Small Axe - Mangrove

Mangrove is the first of BBC One’s Small Axe anthology series, which comprises five original films by Academy Award, Bafta and Golden Globe-winning filmmaker Steve McQueen (Hunger, Shame, 12 Years A Slave, Widows). It premieres on BBC One and BBC iPlayer on Sunday 15 November.

Published: 10 November 2020
A black man stands up in court
Small Axe refers to a West Indian proverb that means together we are strong. To me, it is a love letter to Black resilience, triumph, hope, music, joy and love as well as to friendship and family.
— Steve McQueen

Set from the late 1960s to the mid-1980s, the films each tell a different story involving London's West Indian community, whose lives have been shaped by their own force of will, despite rampant racism and discrimination.

Even though this collection of films is set some decades ago, the stories are as vital and timely today as they were for the West Indian community in London at the time. Small Axe is a celebration of Black joy, beauty, love, friendship, family, music and even food. Each one, in its own unique way, conveys hard-won successes, bringing hope and optimism for 2020.

A Note from the Director

Director Steve McQueen on set with John Boyega as Leroy Logan getting out of a car
Director Steve McQueen with John Boyega as Leroy Logan

The seed of Small Axe was sown 11 years ago, soon after my first film, Hunger. Initially, I had conceived of it as a TV series, but as it developed, I realised these stories had to stand alone as original films yet at the same time be part of a collective. After all, Small Axe refers to a West Indian proverb that means together we are strong. The anthology, anchored in the West Indian experience in London, is a celebration of all that that community has succeeded in achieving against the odds. To me, it is a love letter to Black resilience, triumph, hope, music, joy and love as well as to friendship and family. Oh, and let’s not forget about food too!

I recall each of these stories being told to me either by my parents, my aunt, and by experiencing racial discrimination myself growing up in the 70s and 80s. These are all our stories. I feel personally touched by each and every one of them. My five senses were awoken writing with Courttia Newland and Alastair Siddons. Images, smells, textures and old customs came flooding back.

All five films take place between the late 60s and mid 80s. They are just as much a comment on the present moment as they were then. Although they are about the past, they are very much concerned with the present. A commentary on where we were, where we are and where we want to go.

When the Cannes Film Festival selected Mangrove and Lovers Rock earlier this year, I dedicated both to George Floyd and all the other Black people that have been murdered, seen or unseen, because of who they are in the US, UK and elsewhere. As the proverb goes, “If you are the big tree, we are the small axe." Black Lives Matter.

Steve McQueen 

Production information 

Mangrove tells the true story of Frank Crichlow (Shaun Parkes), whose West Indian restaurant, Mangrove, a lively community hub in London’s Notting Hill attracted locals, activists, intellectuals and artists. In a reign of blatant racial discrimination, Crichlow finds himself and his drug-free business the brunt of relentless police raids. In a bid to stop the discrimination and ruination of their community base, Frank and his friends take to the streets in peaceful protest in 1970, only to be met by police aggression.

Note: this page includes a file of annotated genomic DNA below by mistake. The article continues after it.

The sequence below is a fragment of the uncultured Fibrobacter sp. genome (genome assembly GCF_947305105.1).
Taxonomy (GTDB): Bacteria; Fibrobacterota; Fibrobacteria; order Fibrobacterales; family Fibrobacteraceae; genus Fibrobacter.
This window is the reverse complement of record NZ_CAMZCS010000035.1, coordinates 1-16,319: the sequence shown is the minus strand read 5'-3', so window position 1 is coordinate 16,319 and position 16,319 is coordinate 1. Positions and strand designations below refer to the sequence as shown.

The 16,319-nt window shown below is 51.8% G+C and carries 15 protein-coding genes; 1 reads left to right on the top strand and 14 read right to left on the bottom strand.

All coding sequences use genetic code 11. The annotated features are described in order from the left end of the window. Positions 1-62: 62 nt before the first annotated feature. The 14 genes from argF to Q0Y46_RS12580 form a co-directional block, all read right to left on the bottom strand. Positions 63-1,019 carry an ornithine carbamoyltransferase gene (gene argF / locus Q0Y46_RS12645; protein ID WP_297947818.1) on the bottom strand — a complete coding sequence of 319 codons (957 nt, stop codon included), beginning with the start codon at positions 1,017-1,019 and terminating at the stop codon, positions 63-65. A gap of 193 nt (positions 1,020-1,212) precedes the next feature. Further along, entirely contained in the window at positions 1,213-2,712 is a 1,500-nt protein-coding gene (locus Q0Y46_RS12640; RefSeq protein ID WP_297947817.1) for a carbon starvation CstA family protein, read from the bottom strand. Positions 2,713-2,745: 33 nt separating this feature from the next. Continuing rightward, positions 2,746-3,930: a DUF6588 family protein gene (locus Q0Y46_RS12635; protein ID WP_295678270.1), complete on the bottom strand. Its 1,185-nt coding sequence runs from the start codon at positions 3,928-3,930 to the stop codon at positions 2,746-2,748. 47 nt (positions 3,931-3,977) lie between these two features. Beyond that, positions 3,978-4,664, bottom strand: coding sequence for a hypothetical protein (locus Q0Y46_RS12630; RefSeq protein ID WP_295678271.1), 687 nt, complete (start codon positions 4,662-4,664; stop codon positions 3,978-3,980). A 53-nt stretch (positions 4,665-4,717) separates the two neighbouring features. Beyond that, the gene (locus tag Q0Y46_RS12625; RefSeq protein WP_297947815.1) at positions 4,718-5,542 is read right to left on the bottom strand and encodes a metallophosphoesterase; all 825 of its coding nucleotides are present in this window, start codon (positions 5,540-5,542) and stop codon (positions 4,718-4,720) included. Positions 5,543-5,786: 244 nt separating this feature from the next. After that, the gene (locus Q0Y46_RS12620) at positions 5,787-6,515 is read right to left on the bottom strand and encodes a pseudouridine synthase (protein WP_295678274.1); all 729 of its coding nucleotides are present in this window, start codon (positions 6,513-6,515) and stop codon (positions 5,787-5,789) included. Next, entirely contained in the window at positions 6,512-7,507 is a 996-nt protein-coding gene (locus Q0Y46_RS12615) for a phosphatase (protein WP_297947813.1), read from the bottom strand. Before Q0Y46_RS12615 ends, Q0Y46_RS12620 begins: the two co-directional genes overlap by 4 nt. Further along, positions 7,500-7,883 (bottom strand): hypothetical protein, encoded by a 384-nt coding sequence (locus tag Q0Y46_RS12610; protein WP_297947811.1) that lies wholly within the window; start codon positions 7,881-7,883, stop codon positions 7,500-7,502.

As a result, nine men and women, including Frank, leader of the British Black Panther Movement Altheia Jones-LeCointe (Letitia Wright), and activist Darcus Howe (Malachi Kirby), are wrongly arrested and charged with incitement to riot and affray. A highly publicised trial ensues, leading to a hard-fought win.

Letitia Wright (Black Panther), Malachi Kirby (Roots, Black Mirror) and Shaun Parkes (Lost In Space) star alongside Rochenda Sandall (Line Of Duty, Talking Heads, Criminal), Jack Lowden (The Long Song), Sam Spruell (Snow White and the Huntsmen), Gershwyn Eustache (I May Destroy You), Nathaniel Martello-White (Collateral), Richie Campbell (Liar), Jumayn Hunter (Les Miserables), and Gary Beadle (Summer Of Rockets).

Executive producers are Steve McQueen for his Lammas Park, Tracey Scoffield and David Tanner for Turbine Studios, Lucy Richer for BBC One and Rose Garnett for BBC Films, with Amazon Studios co-producing in the US. The production team includes director of photography Shabier Kirchner (Bull, Skate Kitchen), production designer Helen Scott (A Very English Scandal, Fish Tank), costume designer Lisa Duncan (Been So Long, The Dark Mile), hair and makeup designer Jojo Williams (Yardie, Broadchurch) and co-editors, Academy Award-winning editor Chris Dickens (Slumdog Millionaire, Les Miserables) and Steve McQueen.

Mangrove was co-written by Alastair Siddons (Tomb Raider, Trespass Against US) and Steve McQueen.

About the production

Letitia Wright as Altheia Jones
Letitia Wright as Altheia Jones

The telling of a story such as Mangrove - a significant juncture in British race relations history, that marked a tremendously successful win at the Old Bailey Court that has been forgotten by many - carries a great responsibility.

McQueen explains: “This is a story that I grew up knowing through my parents, my dad was friends with one of the Mangrove Nine. it was crucial to me that my co-writer Alastair Siddons and I put all our effort into research and to retelling this story with as much accuracy and care as possible.”

McQueen says: “Alastair is very particular. He is an innate researcher and likes to get to the nitty gritty. The minutia. We worked together in tandem, digging and refining as we went along on this journey.”